Metro mayors lobby to ‘take back control’ over EU funding replacement cash

Four of England’s directly elected metro mayors have united to demand spending control of the regional funding that will replace EU structural funding after Brexit.

In a joint statement to the Financial Times, the four northern mayors echoed the Vote Leave campaign slogan saying they wanted to “take back control” by receiving fully devolved spending authority over the replacement funding.

Labour’s Andy Burnham of Greater Manchester, Steve Rotherham of Liverpool City Region, Dan Jarvis of Sheffield City Region and Conservative’s Ben Houchen of Tees Valley are the four mayors to have joined forces to lobby the government.

In their 2017 manifesto, the Conservatives pledged to create a UK Shared Prosperity Fund (SPF) in order to replace the EU structural funds given to the UK to be spent on deprived areas.

The EU money is worth around £2.4bn a year and the government has said that it will match it, but has not yet given details of how the SPF will work.

At the moment, the EU currently provides annual funding of £50m to Greater Manchester, £32m to Liverpool, £30m to Sheffield and £25m to Tees Valley.

In the four mayors’ joint statement, they said: “More than two years since the Brexit referendum, the defining mantra of that campaign — to take back control — looms large as we approach March 2019.

“If that phrase is to mean anything, it must mean substantial devolution of power and resources out of Westminster to the English regions.”

They say that the UK’s employment rate has recently hit record highs and city centres are thriving, but some places “remain locked out of this success story.”

“This underlines the need for areas to be given more control of the tools to unlock inclusive economic growth in their communities.

“Ministers have promised a consultation on the shared prosperity fund this year and this is becoming urgent if we are not to be left with a damaging gap between the ending of EU structural funds and the setting up of the shared prosperity fund – a gap which would lead to the closure of vital economic programmes and investments.”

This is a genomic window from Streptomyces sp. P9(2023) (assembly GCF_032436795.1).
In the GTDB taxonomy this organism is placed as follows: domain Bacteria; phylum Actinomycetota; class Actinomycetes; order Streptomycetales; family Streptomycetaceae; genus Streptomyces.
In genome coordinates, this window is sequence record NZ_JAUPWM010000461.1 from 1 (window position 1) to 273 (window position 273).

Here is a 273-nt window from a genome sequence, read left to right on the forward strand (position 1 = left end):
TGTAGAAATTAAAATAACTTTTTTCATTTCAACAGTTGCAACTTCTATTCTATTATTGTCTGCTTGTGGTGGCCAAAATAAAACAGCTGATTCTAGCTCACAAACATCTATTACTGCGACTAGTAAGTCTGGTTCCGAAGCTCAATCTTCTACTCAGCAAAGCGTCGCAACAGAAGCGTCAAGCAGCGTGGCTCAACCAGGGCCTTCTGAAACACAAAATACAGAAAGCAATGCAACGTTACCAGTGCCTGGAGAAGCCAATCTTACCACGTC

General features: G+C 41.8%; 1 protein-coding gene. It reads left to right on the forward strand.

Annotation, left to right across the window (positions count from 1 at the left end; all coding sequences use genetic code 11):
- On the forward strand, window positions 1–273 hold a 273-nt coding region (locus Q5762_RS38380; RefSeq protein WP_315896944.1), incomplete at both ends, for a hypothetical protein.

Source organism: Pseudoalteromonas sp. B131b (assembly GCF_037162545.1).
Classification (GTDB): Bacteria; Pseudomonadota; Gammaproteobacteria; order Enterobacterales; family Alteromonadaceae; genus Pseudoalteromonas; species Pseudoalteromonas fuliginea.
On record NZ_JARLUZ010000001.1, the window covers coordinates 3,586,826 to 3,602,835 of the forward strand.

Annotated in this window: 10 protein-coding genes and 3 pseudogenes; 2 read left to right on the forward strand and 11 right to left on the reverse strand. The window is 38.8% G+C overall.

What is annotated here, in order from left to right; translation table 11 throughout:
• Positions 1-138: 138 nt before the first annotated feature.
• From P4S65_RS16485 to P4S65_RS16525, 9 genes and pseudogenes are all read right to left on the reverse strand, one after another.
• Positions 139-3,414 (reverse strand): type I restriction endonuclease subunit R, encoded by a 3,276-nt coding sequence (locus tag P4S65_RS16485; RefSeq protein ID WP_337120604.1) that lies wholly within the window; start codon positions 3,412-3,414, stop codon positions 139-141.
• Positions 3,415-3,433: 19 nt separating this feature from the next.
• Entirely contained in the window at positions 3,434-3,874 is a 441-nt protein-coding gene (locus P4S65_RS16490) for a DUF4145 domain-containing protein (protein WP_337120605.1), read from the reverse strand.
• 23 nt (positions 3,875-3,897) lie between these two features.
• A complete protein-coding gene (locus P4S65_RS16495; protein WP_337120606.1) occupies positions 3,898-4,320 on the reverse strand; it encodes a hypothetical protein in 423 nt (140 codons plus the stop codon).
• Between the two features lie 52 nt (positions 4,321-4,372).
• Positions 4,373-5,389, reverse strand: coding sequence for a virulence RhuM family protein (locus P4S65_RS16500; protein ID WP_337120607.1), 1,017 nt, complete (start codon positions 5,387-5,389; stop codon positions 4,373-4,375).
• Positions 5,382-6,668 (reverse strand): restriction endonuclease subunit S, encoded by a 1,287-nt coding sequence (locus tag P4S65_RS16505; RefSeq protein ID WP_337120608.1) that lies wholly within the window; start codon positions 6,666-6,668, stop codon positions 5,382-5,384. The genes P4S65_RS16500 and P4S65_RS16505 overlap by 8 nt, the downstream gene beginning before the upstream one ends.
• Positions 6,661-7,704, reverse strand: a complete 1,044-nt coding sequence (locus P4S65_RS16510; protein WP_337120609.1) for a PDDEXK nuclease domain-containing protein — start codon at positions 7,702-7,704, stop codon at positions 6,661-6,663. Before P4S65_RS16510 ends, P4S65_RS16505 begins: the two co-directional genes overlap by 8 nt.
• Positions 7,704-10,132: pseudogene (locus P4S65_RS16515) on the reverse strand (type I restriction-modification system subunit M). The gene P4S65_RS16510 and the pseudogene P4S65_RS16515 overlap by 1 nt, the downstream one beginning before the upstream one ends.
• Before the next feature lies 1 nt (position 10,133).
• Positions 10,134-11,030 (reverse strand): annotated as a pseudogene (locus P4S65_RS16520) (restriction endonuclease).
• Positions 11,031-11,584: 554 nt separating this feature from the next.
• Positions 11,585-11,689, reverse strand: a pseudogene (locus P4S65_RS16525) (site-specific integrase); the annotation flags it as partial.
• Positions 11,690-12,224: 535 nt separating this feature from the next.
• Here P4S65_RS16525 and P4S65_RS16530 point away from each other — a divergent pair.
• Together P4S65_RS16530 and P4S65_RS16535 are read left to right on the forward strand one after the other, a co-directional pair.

The four mayors released the statement alongside the Northern Powerhouse, the People’s Powerhouse and the NP11 Board, which represents the north’s 11 local enterprise partnerships.

Ben Houchen said: “What I don’t want is another Whitehall power grab. Post-Brexit, we need to ensure that EU funding comes directly back to metro mayors so we can direct investment most effectively to meet the needs of local people and local businesses.

“If the people of the Tees Valley can’t fill the jobs which we create the places they live won’t benefit – then the full benefits of economic resurgence will be lost to those who most need them.”

Back in July, local government leaders called for a consultation on the post-Brexit funding but welcomed the government’s Brexit white paper.

Burnham told the housing, communities and local government committee earlier this year that further devolution was needed for a smooth Brexit to be a reality.

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